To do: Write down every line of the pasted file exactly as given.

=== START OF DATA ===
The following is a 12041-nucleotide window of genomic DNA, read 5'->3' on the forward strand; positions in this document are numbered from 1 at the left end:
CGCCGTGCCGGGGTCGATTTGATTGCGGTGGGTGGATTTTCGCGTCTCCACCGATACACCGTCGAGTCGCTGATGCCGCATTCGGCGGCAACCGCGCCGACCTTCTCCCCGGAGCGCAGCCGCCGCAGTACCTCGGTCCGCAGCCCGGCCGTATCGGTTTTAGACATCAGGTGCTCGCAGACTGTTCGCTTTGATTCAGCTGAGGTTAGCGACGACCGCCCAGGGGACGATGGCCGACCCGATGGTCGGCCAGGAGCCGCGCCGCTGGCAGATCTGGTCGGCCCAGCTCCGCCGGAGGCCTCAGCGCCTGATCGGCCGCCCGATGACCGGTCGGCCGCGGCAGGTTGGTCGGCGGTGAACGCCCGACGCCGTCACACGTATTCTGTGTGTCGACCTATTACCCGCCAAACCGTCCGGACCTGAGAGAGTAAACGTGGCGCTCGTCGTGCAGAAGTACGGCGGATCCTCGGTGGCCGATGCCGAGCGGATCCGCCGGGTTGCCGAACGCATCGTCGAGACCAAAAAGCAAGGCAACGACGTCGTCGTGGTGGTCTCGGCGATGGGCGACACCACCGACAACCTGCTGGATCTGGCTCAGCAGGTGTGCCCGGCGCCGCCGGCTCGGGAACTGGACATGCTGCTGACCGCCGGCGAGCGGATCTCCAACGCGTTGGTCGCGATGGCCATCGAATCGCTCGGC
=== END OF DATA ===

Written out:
The following is a 12041-nucleotide window of genomic DNA, read 5'->3' on the forward strand; positions in this document are numbered from 1 at the left end:
CGCCGTGCCGGGGTCGATTTGATTGCGGTGGGTGGATTTTCGCGTCTCCACCGATACACCGTCGAGTCGCTGATGCCGCATTCGGCGGCAACCGCGCCGACCTTCTCCCCGGAGCGCAGCCGCCGCAGTACCTCGGTCCGCAGCCCGGCCGTATCGGTTTTAGACATCAGGTGCTCGCAGACTGTTCGCTTTGATTCAGCTGAGGTTAGCGACGACCGCCCAGGGGACGATGGCCGACCCGATGGTCGGCCAGGAGCCGCGCCGCTGGCAGATCTGGTCGGCCCAGCTCCGCCGGAGGCCTCAGCGCCTGATCGGCCGCCCGATGACCGGTCGGCCGCGGCAGGTTGGTCGGCGGTGAACGCCCGACGCCGTCACACGTATTCTGTGTGTCGACCTATTACCCGCCAAACCGTCCGGACCTGAGAGAGTAAACGTGGCGCTCGTCGTGCAGAAGTACGGCGGATCCTCGGTGGCCGATGCCGAGCGGATCCGCCGGGTTGCCGAACGCATCGTCGAGACCAAAAAGCAAGGCAACGACGTCGTCGTGGTGGTCTCGGCGATGGGCGACACCACCGACAACCTGCTGGATCTGGCTCAGCAGGTGTGCCCGGCGCCGCCGGCTCGGGAACTGGACATGCTGCTGACCGCCGGCGAGCGGATCTCCAACGCGTTGGTCGCGATGGCCATCGAATCGCTCGGC